Allergy-related diseases and early gut fungal and bacterial microbiota abundances in children
Journal article, Peer reviewed
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Original versionClinical and Translational Allergy. 2021, 11 (5), . 10.1002/clt2.12041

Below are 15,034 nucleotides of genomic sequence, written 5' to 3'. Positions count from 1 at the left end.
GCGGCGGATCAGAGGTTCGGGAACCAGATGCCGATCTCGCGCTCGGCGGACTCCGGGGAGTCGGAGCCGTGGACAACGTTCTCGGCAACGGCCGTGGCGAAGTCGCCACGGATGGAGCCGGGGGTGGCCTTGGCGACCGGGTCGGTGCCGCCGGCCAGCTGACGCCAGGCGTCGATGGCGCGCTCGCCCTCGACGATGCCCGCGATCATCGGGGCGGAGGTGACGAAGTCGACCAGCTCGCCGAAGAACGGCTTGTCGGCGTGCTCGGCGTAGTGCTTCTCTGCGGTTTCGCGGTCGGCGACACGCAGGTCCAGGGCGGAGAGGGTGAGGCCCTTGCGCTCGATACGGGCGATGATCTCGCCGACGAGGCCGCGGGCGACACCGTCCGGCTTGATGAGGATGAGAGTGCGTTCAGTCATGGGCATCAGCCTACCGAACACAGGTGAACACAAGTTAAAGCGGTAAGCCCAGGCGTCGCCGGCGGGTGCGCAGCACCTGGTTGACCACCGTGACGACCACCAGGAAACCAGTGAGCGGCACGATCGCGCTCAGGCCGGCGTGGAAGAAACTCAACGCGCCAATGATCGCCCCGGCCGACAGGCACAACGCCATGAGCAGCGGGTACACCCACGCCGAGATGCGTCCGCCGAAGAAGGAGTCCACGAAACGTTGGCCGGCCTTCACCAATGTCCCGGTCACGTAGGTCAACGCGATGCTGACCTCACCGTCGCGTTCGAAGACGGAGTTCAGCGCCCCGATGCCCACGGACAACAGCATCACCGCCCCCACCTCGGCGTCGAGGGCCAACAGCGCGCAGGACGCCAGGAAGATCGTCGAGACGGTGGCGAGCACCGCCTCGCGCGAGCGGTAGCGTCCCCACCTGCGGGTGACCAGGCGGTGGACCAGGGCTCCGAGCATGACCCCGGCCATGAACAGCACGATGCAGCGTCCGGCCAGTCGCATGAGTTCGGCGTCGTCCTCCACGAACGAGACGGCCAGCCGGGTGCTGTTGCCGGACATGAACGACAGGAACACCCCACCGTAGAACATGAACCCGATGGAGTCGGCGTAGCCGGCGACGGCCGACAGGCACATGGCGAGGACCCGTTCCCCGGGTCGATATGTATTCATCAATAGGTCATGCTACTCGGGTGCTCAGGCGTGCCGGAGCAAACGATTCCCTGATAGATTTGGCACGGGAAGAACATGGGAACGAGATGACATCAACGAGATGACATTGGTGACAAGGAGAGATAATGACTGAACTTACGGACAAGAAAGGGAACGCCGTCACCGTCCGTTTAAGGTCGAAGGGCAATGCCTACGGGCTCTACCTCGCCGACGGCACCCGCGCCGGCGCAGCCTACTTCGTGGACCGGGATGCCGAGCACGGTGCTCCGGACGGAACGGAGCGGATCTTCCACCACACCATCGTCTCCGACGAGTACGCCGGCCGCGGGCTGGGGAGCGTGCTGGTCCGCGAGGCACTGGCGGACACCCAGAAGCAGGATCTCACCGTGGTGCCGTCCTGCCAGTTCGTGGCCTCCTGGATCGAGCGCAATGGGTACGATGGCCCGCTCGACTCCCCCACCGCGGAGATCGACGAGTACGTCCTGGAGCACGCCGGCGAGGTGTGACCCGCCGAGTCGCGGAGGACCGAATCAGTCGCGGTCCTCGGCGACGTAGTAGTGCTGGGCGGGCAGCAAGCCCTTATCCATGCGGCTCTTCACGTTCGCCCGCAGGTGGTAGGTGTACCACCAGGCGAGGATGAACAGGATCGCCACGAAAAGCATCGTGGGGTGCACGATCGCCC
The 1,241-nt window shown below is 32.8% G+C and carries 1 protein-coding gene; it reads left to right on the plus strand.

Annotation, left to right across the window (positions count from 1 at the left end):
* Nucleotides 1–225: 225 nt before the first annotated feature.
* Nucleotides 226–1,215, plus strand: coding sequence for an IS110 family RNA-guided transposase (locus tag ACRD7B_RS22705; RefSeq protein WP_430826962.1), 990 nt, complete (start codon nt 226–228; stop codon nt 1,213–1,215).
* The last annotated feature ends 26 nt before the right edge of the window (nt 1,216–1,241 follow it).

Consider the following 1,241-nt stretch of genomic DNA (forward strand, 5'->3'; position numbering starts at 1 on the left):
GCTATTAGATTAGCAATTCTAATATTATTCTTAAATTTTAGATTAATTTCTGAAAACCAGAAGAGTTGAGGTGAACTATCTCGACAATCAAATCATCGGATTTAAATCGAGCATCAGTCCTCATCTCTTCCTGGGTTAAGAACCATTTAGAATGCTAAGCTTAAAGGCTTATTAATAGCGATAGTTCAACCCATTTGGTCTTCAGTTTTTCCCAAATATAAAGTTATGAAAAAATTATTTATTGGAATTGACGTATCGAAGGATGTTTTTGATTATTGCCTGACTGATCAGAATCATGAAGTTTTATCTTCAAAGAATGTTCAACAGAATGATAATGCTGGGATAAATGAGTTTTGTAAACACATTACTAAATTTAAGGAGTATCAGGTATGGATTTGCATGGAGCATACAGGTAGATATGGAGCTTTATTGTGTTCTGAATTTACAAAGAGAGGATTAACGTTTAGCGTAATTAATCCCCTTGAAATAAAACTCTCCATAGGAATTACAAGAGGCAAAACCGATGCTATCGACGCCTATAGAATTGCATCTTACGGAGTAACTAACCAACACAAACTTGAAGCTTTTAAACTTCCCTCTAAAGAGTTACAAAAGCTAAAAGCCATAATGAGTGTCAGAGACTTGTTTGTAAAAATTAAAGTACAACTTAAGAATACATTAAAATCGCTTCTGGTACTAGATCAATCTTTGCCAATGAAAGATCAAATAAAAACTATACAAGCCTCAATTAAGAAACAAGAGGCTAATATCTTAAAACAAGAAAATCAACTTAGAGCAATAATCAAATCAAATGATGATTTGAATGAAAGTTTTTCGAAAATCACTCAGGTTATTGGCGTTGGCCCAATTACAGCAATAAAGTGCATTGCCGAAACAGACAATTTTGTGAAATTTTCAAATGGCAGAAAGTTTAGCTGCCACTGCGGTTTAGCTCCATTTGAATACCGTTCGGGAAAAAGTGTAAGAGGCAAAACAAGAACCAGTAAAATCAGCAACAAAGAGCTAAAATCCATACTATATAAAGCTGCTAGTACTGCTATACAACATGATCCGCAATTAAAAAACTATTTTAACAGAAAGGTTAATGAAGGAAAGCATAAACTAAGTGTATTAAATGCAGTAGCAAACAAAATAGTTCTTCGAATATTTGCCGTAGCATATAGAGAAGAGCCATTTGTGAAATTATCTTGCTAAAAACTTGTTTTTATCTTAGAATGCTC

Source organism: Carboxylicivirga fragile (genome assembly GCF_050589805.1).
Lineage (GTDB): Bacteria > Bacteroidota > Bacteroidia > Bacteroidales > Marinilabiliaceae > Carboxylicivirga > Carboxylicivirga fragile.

Background The early gut microbiota has been proposed as an important link between environmental exposures and development of allergy-related diseases. Beyond the widely investigated associations between the gut bacterial microbiota, we investigated the involvement of early gut mycobiota and gut permeability in the pathogenesis of asthma, allergic rhinoconjunctivitis (AR) and eczema. Methods In the Probiotics in the Prevention of Allergy among Children in Trondheim trial with maternal probiotic supplementation, we collected faecal samples at four timepoints between 0 and 2 years from a cohort of 278 children. Clinical information on allergy-related diseases was collected in a paediatric examination at 2 years and questionnaires at 6 weeks and 1, 2 and 6 years. By quantitative PCR and 16S/ITS1 MiSeq rRNA gene sequencing, we analysed the gut bacterial and fungal microbiota abundance and bacterial diversity and explored associations with allergy-related diseases. We also measured gut permeability markers (lipopolysaccharide-binding protein [LBP] and fatty acid-binding protein 2 [FABP2]). Results Children with higher fungal abundance at 2 years were more likely to develop asthma and AR by 6 years, odds ratios 1.70 (95% CI: 1.06–2.75) and 1.41 (1.03–1.93), respectively. We explored causal connections, and children with eczema at 1–2 years appeared to have more mature bacterial microbiota, as well as being depleted of Enterococcus genus. Although LBP and FABP2 did not correlate with eczema, increased bacterial abundance was associated with increased serum FABP2. Conclusions We observed positive associations between gut fungal abundance and allergy-related disease, but increased gut permeability does not appear to be involved in the underlying mechanisms for this association. Our findings should be confirmed in future microbiota studies.